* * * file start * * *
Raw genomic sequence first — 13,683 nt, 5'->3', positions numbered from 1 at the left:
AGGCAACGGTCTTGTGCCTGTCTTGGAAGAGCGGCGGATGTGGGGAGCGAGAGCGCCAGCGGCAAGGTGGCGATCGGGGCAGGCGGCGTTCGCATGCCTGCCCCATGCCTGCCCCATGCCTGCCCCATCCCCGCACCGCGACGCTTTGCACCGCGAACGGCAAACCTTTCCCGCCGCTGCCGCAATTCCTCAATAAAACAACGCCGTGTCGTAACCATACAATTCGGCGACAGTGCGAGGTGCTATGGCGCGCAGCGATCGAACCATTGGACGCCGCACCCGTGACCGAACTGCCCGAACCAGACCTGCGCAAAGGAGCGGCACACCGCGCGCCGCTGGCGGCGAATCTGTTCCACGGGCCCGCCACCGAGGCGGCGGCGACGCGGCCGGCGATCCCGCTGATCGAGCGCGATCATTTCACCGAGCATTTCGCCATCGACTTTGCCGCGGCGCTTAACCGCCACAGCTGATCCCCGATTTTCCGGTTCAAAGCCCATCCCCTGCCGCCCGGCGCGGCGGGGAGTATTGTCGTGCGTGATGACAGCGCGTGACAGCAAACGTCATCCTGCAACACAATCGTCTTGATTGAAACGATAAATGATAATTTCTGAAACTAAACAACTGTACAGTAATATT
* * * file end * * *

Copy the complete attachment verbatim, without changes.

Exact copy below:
Raw genomic sequence first — 13,683 nt, 5'->3', positions numbered from 1 at the left:
AGGCAACGGTCTTGTGCCTGTCTTGGAAGAGCGGCGGATGTGGGGAGCGAGAGCGCCAGCGGCAAGGTGGCGATCGGGGCAGGCGGCGTTCGCATGCCTGCCCCATGCCTGCCCCATGCCTGCCCCATCCCCGCACCGCGACGCTTTGCACCGCGAACGGCAAACCTTTCCCGCCGCTGCCGCAATTCCTCAATAAAACAACGCCGTGTCGTAACCATACAATTCGGCGACAGTGCGAGGTGCTATGGCGCGCAGCGATCGAACCATTGGACGCCGCACCCGTGACCGAACTGCCCGAACCAGACCTGCGCAAAGGAGCGGCACACCGCGCGCCGCTGGCGGCGAATCTGTTCCACGGGCCCGCCACCGAGGCGGCGGCGACGCGGCCGGCGATCCCGCTGATCGAGCGCGATCATTTCACCGAGCATTTCGCCATCGACTTTGCCGCGGCGCTTAACCGCCACAGCTGATCCCCGATTTTCCGGTTCAAAGCCCATCCCCTGCCGCCCGGCGCGGCGGGGAGTATTGTCGTGCGTGATGACAGCGCGTGACAGCAAACGTCATCCTGCAACACAATCGTCTTGATTGAAACGATAAATGATAATTTCTGAAACTAAACAACTGTACAGTAATATT